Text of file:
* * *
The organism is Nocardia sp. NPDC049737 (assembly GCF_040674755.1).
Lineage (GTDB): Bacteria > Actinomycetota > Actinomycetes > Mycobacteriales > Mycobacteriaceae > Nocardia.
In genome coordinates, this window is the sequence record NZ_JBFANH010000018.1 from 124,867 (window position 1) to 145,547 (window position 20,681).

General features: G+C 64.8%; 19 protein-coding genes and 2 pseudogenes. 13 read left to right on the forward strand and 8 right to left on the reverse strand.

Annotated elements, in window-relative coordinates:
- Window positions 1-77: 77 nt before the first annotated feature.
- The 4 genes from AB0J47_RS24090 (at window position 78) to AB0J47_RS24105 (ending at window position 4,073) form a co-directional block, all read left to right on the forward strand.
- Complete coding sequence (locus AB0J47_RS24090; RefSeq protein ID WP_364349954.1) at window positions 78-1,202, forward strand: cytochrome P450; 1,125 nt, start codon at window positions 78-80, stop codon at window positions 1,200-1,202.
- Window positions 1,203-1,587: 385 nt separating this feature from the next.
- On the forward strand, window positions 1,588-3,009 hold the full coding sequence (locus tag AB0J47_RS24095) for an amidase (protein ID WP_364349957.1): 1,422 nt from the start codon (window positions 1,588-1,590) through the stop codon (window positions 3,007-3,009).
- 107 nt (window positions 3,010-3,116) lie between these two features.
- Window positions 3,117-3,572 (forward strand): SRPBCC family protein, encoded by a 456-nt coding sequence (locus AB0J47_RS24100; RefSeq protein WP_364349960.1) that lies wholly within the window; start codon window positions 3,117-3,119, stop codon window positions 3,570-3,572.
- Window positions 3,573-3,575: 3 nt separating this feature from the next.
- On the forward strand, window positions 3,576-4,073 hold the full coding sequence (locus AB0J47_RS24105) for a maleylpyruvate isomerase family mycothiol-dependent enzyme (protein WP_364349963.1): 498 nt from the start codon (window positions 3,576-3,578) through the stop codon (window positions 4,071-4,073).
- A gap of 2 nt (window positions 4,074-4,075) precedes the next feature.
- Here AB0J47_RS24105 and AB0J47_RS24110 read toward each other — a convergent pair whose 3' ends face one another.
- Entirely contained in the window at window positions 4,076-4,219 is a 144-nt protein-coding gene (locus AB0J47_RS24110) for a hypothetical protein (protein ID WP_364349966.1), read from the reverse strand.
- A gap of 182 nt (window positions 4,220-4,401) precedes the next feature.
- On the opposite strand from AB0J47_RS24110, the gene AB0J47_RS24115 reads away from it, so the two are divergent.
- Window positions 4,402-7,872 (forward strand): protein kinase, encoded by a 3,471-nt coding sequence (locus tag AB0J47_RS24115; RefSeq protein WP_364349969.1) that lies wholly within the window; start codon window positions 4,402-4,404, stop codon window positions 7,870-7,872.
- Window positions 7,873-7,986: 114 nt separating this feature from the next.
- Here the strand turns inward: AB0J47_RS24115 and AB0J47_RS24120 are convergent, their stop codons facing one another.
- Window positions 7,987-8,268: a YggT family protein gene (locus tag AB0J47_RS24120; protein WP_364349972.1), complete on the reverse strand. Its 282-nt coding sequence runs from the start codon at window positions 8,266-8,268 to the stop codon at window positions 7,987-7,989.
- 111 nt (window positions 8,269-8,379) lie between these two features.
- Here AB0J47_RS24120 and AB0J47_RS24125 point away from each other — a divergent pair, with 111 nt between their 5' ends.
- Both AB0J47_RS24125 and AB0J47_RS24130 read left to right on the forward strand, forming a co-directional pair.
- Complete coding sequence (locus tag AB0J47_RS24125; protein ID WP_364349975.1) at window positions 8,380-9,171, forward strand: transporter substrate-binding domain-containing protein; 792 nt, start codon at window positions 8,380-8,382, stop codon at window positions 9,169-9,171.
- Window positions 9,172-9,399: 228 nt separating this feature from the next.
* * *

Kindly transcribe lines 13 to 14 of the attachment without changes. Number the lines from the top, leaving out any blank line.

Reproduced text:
- Window positions 3,573-3,575: 3 nt separating this feature from the next.
- On the forward strand, window positions 3,576-4,073 hold the full coding sequence (locus AB0J47_RS24105) for a maleylpyruvate isomerase family mycothiol-dependent enzyme (protein WP_364349963.1): 498 nt from the start codon (window positions 3,576-3,578) through the stop codon (window positions 4,071-4,073).